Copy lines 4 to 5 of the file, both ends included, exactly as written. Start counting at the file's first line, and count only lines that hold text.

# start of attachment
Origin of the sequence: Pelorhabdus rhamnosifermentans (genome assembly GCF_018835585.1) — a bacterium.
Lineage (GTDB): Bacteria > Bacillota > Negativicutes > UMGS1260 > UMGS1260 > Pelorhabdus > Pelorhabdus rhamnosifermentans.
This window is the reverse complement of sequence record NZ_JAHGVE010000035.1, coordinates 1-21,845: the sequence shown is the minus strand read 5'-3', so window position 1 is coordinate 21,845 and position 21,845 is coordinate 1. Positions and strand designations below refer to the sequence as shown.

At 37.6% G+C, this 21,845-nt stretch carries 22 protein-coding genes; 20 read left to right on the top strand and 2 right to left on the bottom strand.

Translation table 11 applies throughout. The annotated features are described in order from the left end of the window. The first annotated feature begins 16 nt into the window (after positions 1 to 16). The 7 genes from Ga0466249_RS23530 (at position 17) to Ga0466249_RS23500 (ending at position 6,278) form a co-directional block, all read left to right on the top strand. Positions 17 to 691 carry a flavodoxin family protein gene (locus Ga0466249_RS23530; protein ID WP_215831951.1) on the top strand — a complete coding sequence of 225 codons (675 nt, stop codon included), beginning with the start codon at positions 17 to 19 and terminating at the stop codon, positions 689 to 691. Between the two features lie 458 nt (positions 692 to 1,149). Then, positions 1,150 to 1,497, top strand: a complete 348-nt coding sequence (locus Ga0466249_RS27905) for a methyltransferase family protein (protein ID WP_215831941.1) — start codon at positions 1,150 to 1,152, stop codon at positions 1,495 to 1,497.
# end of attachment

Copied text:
At 37.6% G+C, this 21,845-nt stretch carries 22 protein-coding genes; 20 read left to right on the top strand and 2 right to left on the bottom strand.

Translation table 11 applies throughout. The annotated features are described in order from the left end of the window. The first annotated feature begins 16 nt into the window (after positions 1 to 16). The 7 genes from Ga0466249_RS23530 (at position 17) to Ga0466249_RS23500 (ending at position 6,278) form a co-directional block, all read left to right on the top strand. Positions 17 to 691 carry a flavodoxin family protein gene (locus Ga0466249_RS23530; protein ID WP_215831951.1) on the top strand — a complete coding sequence of 225 codons (675 nt, stop codon included), beginning with the start codon at positions 17 to 19 and terminating at the stop codon, positions 689 to 691. Between the two features lie 458 nt (positions 692 to 1,149). Then, positions 1,150 to 1,497, top strand: a complete 348-nt coding sequence (locus Ga0466249_RS27905) for a methyltransferase family protein (protein ID WP_215831941.1) — start codon at positions 1,150 to 1,152, stop codon at positions 1,495 to 1,497.